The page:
Alien-hunting scientists aim to unravel mysterious signals from space

A unique radio signal was recently sent that sounded similar to a slide-whistle music instrument

Researchers have used the Allen Telescope Array to study mysterious signals from space. Photo: Seti Institute
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A team of scientists dedicated to the search for alien life are aiming to decode a series of mysterious radio signals beamed from space.

Researchers at the Seti (Search for Extraterrestrial Intelligence) Institute carried out more than 541 hours of observation of fast radio bursts (FRB), which are intense flashes of radio waves from deep space.

The researchers used the Allen Telescope Array – radio telescopes in California that are used to find alien life – to study FRB 20220912A, a radio burst discovered in 2022 that has been repeatedly sending signals.

Latest findings from the 35 radio waves that were detected revealed their mysterious behaviour, including an unexpected sound similar to a slide-whistle owing to a drop in the centre frequency of the bursts.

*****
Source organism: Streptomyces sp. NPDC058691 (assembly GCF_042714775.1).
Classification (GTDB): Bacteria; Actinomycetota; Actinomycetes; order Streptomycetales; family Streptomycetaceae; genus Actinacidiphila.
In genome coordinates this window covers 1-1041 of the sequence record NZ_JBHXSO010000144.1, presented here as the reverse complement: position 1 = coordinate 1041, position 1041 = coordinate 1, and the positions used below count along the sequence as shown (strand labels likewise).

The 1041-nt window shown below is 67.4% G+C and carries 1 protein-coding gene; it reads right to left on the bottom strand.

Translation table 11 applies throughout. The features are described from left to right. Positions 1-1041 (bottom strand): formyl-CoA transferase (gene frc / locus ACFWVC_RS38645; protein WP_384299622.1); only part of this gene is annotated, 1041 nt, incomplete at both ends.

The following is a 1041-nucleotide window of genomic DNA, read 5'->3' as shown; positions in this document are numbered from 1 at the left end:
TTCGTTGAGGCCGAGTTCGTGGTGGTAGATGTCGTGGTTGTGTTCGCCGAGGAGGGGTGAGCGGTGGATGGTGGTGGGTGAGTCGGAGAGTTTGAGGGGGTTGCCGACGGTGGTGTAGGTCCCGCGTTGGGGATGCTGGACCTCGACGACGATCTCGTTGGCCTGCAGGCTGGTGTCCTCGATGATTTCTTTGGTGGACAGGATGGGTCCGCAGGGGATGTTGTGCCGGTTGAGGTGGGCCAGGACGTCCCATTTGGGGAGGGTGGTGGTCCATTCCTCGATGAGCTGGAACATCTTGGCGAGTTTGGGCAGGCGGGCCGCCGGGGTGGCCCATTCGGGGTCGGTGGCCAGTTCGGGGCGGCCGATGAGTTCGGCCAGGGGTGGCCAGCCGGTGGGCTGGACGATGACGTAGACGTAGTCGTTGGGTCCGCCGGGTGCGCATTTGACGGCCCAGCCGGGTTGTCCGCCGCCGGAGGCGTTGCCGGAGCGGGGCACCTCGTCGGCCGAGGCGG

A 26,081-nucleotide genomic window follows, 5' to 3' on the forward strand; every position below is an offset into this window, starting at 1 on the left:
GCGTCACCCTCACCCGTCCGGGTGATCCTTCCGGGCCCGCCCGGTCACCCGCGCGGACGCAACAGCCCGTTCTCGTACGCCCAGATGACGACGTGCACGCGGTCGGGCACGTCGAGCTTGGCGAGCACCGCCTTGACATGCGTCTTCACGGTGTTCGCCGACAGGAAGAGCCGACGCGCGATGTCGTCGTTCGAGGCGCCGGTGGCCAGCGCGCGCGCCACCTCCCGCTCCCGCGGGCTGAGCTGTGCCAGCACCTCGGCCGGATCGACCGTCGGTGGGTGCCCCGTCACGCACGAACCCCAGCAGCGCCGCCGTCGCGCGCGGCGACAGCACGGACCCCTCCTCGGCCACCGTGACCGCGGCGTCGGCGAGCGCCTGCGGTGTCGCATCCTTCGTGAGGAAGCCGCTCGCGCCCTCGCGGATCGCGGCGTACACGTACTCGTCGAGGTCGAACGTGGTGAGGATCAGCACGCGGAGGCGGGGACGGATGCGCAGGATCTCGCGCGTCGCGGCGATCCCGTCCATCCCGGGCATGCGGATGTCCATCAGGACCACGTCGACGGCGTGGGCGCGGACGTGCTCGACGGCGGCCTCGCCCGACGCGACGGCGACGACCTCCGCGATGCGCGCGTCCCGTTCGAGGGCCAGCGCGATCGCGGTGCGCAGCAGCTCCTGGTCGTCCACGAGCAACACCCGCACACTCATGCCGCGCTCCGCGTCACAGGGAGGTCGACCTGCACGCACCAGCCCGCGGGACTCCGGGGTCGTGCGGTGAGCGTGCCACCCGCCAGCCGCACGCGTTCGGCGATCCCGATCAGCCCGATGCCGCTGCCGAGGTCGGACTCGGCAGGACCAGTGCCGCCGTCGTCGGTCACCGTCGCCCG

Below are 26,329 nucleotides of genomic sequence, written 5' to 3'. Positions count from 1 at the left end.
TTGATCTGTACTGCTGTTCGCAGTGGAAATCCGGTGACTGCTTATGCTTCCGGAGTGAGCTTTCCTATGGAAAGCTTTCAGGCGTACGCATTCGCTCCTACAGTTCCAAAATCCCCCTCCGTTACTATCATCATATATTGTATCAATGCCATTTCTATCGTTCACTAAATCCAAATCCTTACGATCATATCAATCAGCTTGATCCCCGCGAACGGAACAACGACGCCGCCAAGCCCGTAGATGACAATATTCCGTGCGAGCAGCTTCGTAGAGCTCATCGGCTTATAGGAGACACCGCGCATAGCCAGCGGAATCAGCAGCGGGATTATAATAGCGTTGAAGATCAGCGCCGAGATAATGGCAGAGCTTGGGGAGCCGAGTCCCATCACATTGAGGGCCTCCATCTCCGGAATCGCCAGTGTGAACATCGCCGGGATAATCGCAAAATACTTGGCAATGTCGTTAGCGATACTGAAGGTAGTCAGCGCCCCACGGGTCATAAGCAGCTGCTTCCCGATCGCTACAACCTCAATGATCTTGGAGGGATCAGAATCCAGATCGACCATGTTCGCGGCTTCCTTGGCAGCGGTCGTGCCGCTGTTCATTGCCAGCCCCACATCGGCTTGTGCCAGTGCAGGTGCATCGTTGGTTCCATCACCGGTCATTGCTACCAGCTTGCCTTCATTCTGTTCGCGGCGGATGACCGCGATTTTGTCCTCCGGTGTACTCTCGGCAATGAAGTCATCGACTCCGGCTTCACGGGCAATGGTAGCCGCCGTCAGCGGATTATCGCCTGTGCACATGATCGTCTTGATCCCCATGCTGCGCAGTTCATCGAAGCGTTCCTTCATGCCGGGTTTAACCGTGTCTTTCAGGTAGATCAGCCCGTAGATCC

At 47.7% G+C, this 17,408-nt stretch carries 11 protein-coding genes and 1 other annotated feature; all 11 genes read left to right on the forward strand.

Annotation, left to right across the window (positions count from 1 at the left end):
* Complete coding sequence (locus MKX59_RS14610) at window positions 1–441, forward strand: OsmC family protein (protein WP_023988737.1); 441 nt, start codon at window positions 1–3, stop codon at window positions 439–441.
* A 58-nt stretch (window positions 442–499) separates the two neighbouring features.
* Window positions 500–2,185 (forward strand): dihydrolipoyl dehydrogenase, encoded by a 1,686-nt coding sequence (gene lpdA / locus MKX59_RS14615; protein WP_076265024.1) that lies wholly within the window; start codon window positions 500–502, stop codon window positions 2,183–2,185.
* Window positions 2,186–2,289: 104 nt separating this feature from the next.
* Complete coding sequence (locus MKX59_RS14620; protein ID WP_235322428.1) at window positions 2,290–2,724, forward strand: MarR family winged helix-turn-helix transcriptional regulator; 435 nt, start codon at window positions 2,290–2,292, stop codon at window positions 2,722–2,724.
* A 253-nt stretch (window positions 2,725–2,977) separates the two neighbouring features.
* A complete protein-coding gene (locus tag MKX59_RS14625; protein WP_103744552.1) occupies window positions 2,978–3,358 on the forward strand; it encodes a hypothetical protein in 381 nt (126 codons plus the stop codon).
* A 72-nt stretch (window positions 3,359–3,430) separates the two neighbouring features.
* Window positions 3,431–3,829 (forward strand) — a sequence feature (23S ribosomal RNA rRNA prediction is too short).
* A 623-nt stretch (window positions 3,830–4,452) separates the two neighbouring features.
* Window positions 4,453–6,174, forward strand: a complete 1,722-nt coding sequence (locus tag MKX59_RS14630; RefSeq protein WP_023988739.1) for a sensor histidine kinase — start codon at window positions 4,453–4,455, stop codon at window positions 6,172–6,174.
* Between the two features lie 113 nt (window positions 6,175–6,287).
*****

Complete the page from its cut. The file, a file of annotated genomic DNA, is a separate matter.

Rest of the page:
A study with the findings was published recently in the Monthly Notices of the Royal Astronomical Society journal.

"This work is exciting because it provides both confirmation of known FRB properties and the discovery of some new ones,” said Dr Sofia Sheikh of the Seti Institute.

“We're narrowing down the source of FRBs, for example, to extreme objects such as magnetars [a neuron star], but no existing model can explain all of the properties that have been observed so far."

Radio bursts confound experts

Fast radio bursts have puzzled scientists since they were first discovered in 2007.

They last only milliseconds and are difficult to observe, unless special equipment is used, such as the Allen Telescope Array.

There is not a lot of data on the bursts and scientists still do not know exactly what causes them.

Researchers say that studying magnetars could help to solve the mystery, because they also emit strong radiation bursts as the stars spin.

The study also investigated the time patterns of the bursts, with researchers hoping there would be some kind of repetition within the FRBs.

But no pattern was found, which showed that the bursts are unpredictable and can take place randomly.

Updated: December 20, 2023, 11:22 AM